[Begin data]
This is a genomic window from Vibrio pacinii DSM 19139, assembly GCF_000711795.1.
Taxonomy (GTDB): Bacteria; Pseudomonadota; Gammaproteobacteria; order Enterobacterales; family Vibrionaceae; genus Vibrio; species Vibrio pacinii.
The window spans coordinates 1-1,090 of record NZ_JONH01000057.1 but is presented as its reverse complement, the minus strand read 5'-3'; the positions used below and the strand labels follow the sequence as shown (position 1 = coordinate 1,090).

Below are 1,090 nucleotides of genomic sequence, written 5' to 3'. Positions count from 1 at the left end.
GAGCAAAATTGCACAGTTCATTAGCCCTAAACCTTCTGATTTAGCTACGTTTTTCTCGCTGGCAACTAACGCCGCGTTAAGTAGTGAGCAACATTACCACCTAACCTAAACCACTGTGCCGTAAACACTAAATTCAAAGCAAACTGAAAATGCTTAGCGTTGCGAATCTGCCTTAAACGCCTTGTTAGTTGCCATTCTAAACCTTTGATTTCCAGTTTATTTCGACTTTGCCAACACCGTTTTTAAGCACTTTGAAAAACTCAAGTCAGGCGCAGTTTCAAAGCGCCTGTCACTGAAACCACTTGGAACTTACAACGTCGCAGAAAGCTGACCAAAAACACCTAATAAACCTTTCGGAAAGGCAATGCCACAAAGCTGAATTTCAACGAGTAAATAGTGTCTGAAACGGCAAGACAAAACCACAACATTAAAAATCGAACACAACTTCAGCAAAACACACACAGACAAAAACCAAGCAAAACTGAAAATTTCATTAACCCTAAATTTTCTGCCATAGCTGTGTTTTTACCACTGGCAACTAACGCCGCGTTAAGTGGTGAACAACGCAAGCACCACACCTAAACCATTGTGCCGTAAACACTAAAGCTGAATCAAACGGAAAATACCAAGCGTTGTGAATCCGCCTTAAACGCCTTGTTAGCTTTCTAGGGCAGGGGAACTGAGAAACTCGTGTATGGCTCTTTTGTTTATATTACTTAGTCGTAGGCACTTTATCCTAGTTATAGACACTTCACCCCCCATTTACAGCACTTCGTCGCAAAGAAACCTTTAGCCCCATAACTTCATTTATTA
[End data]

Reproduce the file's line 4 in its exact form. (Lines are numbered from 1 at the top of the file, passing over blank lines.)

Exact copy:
Below are 1,090 nucleotides of genomic sequence, written 5' to 3'. Positions count from 1 at the left end.